Analysis: Angst at Zynga over tumbling share price
By Gerry Shih
SAN FRANCISCO (Reuters) - In April, a small circle of top Zynga executives and early investors scored a $500 million-plus payday via a choreographed private share sale.
That deal was well-timed. Since then, the online gaming company's stock has shed almost half of its value as investors questioned Zynga's long-term prospects and Facebook Inc's sputtering IPO sapped confidence in the consumer Internet.
The share sale may have helped nudge Zynga's stock price into a steady decline that has stoked discontent at the company, which, like much of Silicon Valley, relies on generous stock awards to attract talent.
The Farmville publisher is now barely holding at $6, down 40 percent from a December IPO price of $10, as employees at the end of April were freed from their "lock-up" agreements to sell their stock holdings. Employees past and present told Reuters that morale is ebbing along with the stock price.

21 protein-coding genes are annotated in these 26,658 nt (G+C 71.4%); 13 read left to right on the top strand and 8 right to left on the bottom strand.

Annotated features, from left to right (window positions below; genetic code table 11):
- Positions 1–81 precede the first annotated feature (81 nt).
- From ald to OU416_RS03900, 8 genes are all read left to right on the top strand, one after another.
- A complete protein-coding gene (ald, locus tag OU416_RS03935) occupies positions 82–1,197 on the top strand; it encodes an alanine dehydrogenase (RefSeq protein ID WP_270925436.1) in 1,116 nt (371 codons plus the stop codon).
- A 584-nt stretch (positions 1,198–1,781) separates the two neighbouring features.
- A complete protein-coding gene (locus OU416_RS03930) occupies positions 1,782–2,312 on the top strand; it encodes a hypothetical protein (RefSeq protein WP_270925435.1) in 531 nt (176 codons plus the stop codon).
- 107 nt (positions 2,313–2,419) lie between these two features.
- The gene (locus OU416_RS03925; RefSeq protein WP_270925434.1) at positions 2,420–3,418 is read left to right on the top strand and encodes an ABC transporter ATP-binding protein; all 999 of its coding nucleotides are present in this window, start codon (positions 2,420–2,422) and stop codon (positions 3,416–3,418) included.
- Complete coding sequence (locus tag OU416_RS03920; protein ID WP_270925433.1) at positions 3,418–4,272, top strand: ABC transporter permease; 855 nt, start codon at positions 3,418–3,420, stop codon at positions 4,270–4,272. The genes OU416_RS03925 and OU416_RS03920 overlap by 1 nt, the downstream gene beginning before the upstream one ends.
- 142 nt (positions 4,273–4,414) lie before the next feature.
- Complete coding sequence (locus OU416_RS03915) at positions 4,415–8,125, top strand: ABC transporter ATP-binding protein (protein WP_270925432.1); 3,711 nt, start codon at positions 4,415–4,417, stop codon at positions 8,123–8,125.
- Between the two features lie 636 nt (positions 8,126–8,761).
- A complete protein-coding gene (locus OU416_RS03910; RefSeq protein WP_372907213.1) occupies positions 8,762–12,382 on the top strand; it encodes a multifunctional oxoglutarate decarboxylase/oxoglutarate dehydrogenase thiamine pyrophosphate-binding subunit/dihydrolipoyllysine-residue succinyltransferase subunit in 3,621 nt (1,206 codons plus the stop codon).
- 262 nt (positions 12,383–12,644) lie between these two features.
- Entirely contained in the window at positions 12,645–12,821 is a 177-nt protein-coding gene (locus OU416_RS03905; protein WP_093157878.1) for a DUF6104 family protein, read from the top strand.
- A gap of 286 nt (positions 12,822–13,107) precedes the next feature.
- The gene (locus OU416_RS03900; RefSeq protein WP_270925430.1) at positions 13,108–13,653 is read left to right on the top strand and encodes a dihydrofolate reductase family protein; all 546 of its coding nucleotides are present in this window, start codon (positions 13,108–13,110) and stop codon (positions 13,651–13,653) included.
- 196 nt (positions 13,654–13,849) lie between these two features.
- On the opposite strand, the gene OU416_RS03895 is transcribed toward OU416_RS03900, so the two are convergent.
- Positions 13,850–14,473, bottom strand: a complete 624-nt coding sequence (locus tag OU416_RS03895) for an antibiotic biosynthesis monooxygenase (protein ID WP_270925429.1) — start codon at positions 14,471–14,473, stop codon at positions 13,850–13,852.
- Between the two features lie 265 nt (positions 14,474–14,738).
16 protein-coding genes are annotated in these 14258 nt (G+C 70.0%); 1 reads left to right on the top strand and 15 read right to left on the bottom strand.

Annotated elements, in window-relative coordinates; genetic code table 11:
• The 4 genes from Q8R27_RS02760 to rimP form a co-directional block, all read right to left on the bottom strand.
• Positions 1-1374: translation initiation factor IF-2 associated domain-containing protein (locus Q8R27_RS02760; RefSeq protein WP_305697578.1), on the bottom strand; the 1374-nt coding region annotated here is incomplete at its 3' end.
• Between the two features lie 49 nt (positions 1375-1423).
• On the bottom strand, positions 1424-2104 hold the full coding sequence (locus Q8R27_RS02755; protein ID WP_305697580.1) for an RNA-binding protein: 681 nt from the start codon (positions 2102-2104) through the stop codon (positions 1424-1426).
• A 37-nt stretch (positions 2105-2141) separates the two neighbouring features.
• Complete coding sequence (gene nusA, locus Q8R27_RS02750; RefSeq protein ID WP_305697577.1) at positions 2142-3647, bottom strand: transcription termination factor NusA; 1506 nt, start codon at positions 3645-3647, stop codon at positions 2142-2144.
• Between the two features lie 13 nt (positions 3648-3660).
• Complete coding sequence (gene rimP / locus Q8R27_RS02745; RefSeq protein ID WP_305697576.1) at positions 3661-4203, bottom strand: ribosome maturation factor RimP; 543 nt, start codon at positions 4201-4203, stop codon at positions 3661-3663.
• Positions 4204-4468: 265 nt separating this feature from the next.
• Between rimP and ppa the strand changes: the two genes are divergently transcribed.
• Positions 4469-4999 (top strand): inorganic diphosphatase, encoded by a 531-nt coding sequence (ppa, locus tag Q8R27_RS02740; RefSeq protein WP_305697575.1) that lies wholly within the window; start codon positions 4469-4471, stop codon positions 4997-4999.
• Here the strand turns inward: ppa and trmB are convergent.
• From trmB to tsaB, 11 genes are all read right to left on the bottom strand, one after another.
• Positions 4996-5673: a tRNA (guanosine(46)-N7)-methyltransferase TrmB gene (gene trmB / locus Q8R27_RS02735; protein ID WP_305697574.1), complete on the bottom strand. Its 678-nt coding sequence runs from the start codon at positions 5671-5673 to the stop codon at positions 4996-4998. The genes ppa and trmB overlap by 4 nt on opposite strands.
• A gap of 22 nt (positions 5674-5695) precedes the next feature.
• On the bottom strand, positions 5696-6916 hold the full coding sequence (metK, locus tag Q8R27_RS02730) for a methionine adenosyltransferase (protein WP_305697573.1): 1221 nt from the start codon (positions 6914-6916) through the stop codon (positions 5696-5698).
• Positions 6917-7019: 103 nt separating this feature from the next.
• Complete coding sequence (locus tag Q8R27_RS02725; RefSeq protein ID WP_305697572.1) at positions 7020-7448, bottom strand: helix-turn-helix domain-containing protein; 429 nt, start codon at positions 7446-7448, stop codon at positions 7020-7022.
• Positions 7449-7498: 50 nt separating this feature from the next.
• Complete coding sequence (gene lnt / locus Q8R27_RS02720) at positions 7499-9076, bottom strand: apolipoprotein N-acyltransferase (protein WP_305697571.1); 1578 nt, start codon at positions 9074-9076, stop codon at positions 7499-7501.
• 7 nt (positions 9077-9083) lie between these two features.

"Zynga's a tough place to work," said Lou Kerner, founder of the Social Internet Fund, who has invested in Zynga. "You go there because there's a lot of upside to the shares, so it's disappointing when the markets are against you."
Chief Executive Mark Pincus parried questions at the All Things Digital conference on Wednesday, where he defended his stock price, Zynga's ability today to attract top-notch engineers, and the acquisition of OMGPOP, developer of mobile hit Draw Something.
"I can't think of any real difference in recruiting that's happened because of being public or because of our stock being up or down," Pincus said. "My job is focusing on building products ..., not really trying to figure out whether the markets are valued right."
Hundreds of former employees and other investors were allowed this week to offload up to 352 million shares -- the majority of outstanding stock -- for the first time since the company debuted on the Nasdaq in December. The company's shares traded at $6.00, down 4.2 percent, on Friday afternoon. Continued...